For more background on the job or the ordinance, contact Jordan Hayes at firstname.lastname@example.org.
For more background on CEDAW and the civic organizations that sponsored the ordinance:
Profane is a print journal that publishes poems, essays, and stories. Our reading period runs through July 31st.
In addition to being in print, all of our past issues are available on our website to read for free (you can also listen to most of the authors read their pieces, as well).
To find out more about what our journal's all about, check us out at profanejournal.com
We're also running both a nonfiction and fiction contest this year.
The Profane Nonfiction Prize ($1,000) is being judged by Elena Passarello, author of Animals Strike Curious Poses (out now from Sarabande Books).
The Profane Fiction Prize ($1,000) is being judged by Devin Murphy, author of the forthcoming novel The Boat Runner (due out in August from Harper Perennial).
Entrants are permitted to submit up to 2 pieces in each contest, up to 7,500 cumulative words.
For more details and guidelines, you can check out our contest page at http://www.profanejournal.com/2017.html
2017 James P. Danky Fellowship
Applications are due May 1.
In honor of James P. Danky's long service to print culture scholarship, the University of Wisconsin-Madison’s Center for the History of Print and Digital Culture, in conjunction with the Wisconsin Historical Society, is again offering its annual short-term research fellowship (http://www.wiscprintdigital.org/fellowship/).
The Danky Fellowship provides $1000 in funds for one individual planning a trip to carry out research using the collections of the Wisconsin Historical Society (please see details of the collections at http://www.wisconsinhistory.org/libraryarchives/collections/).
Grant money may be used for travel to the WHS, costs of copying pertinent archival resources, and living expenses while pursuing research here. If in residence during the semester, the recipient will be expected to give a presentation as part of the colloquium series of the Center for the History of Print and Digital Culture (http://www.wiscprintdigital.org/) .
Preference will be given to:
Prior to applying it is strongly suggested that applicants contact Lee Grady at the Wisconsin Historical Society (email@example.com or 608-264-6459) to discuss the relevancy of WHS collections to their projects. Wisconsin Historical Society staff may be able to identify potential collections of which you may not otherwise be aware.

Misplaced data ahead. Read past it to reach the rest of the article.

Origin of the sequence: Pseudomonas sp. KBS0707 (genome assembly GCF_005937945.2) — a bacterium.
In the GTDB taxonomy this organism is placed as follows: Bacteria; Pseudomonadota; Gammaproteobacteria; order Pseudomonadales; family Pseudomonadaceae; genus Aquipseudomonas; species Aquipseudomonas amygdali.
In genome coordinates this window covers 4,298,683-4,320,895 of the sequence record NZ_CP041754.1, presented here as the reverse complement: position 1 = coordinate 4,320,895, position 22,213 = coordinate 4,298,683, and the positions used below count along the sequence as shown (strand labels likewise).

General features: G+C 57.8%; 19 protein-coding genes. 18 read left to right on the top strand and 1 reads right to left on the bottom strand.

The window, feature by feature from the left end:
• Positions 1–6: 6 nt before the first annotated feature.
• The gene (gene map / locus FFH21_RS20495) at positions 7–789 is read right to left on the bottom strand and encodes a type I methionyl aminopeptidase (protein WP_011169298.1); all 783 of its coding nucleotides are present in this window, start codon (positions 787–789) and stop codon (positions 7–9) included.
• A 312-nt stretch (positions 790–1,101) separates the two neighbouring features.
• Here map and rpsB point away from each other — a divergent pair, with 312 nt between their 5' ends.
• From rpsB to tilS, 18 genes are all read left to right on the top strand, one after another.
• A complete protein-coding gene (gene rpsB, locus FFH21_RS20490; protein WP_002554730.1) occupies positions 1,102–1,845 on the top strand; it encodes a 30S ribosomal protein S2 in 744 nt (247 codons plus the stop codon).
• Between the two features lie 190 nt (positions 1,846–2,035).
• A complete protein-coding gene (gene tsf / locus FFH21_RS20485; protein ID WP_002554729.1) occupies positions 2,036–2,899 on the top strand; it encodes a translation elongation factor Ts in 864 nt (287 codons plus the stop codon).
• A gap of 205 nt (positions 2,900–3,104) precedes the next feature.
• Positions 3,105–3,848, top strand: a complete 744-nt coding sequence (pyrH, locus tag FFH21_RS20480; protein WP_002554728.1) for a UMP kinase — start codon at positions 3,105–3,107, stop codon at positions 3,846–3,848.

There is no application form. Applicants must submit the following:
1) A cover sheet with name, telephone, permanent address and e-mail, current employer/affiliation, title of project, and proposed dates of residency.
2) A letter of two single-spaced pages maximum describing the project and its relation to specifically cited collections at the society and to previous work on the same theme, and describing the projected outcome of the work, including publication plans. If residents of the Madison area are applying, they must explain their financial need for the stipend.
3) Curriculum vitae.
4) Two confidential letters of reference. Graduate students must include their thesis adviser.
Applications are due by May 1. The recipient will be notified by June 1.
Please use your last name as the first word of all file names (for example: Name CV.pdf) and email materials to:
Coordinator, Center for the History of Print and Digital Culture
This is an important announcement regarding fellowship opportunities at UCLA:
Graduate fellowship information can be found here: www.1718.ucla.edu/research/graduate/
Predoctoral application forms can be accessed directly via this link: www.1718.ucla.edu/research/graduate/graduate-fellowship-application
Graduate Travel Grants (UCLA students)
Graduate students at UCLA may apply to the Center for travel support for participation in professional conferences related to Seventeenth- & Eighteenth-Century Studies and Oscar Wilde. Please apply in advance of travel. Details on the following webpage: www.1718.ucla.edu/research/ucla-graduate/
Stipend: up to $500 for domestic travel; up to $1,000 for foreign travel.
Calls for Papers
CALL FOR SUBMISSIONS FOR A SPECIAL ISSUE, TEACHING THE FUTURE
TRANSFORMATIONS: The Journal of Inclusive Scholarship and Pedagogy
Deadline: July 1, 2017
Joni Adamson, Guest Editor
We seek articles (5,000-10,000 words) and media essays (overviews on books, film, video, games, performance, art, music, websites, etc. 3,000 to 5,000 words), shorter items for the “Methods and Texts” section, and items for the "Material Culture of Teaching” section, that explore how to teach in ways that spur innovative thinking about the future.